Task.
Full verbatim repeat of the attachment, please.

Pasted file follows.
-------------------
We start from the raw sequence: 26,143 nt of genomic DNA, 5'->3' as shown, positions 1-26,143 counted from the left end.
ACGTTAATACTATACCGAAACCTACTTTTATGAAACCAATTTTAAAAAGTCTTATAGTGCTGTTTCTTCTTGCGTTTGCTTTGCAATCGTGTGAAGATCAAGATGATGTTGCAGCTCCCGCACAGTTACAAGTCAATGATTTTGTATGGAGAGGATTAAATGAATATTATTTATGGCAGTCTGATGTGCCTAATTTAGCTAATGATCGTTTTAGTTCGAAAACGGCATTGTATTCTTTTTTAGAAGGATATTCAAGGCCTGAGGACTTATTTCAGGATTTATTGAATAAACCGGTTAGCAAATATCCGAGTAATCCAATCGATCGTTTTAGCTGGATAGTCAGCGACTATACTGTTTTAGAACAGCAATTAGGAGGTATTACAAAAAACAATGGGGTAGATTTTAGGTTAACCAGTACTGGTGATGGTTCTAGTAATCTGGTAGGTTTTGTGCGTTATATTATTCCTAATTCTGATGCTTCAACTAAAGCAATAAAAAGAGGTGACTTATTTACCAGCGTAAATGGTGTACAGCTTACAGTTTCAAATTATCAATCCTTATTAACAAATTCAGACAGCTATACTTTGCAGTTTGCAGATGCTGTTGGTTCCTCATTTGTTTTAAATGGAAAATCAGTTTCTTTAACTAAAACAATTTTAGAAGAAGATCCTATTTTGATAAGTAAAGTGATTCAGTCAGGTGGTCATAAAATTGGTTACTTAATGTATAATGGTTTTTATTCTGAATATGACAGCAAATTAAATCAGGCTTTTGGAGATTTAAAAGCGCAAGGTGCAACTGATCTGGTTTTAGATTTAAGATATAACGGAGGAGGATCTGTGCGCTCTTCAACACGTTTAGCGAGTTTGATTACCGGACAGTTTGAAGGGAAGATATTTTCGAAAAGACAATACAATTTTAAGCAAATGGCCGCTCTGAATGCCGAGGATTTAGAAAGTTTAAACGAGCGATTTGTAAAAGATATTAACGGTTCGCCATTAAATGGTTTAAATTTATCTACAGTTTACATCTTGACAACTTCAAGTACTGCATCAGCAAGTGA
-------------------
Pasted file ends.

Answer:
We start from the raw sequence: 26,143 nt of genomic DNA, 5'->3' as shown, positions 1-26,143 counted from the left end.
ACGTTAATACTATACCGAAACCTACTTTTATGAAACCAATTTTAAAAAGTCTTATAGTGCTGTTTCTTCTTGCGTTTGCTTTGCAATCGTGTGAAGATCAAGATGATGTTGCAGCTCCCGCACAGTTACAAGTCAATGATTTTGTATGGAGAGGATTAAATGAATATTATTTATGGCAGTCTGATGTGCCTAATTTAGCTAATGATCGTTTTAGTTCGAAAACGGCATTGTATTCTTTTTTAGAAGGATATTCAAGGCCTGAGGACTTATTTCAGGATTTATTGAATAAACCGGTTAGCAAATATCCGAGTAATCCAATCGATCGTTTTAGCTGGATAGTCAGCGACTATACTGTTTTAGAACAGCAATTAGGAGGTATTACAAAAAACAATGGGGTAGATTTTAGGTTAACCAGTACTGGTGATGGTTCTAGTAATCTGGTAGGTTTTGTGCGTTATATTATTCCTAATTCTGATGCTTCAACTAAAGCAATAAAAAGAGGTGACTTATTTACCAGCGTAAATGGTGTACAGCTTACAGTTTCAAATTATCAATCCTTATTAACAAATTCAGACAGCTATACTTTGCAGTTTGCAGATGCTGTTGGTTCCTCATTTGTTTTAAATGGAAAATCAGTTTCTTTAACTAAAACAATTTTAGAAGAAGATCCTATTTTGATAAGTAAAGTGATTCAGTCAGGTGGTCATAAAATTGGTTACTTAATGTATAATGGTTTTTATTCTGAATATGACAGCAAATTAAATCAGGCTTTTGGAGATTTAAAAGCGCAAGGTGCAACTGATCTGGTTTTAGATTTAAGATATAACGGAGGAGGATCTGTGCGCTCTTCAACACGTTTAGCGAGTTTGATTACCGGACAGTTTGAAGGGAAGATATTTTCGAAAAGACAATACAATTTTAAGCAAATGGCCGCTCTGAATGCCGAGGATTTAGAAAGTTTAAACGAGCGATTTGTAAAAGATATTAACGGTTCGCCATTAAATGGTTTAAATTTATCTACAGTTTACATCTTGACAACTTCAAGTACTGCATCAGCAAGTGA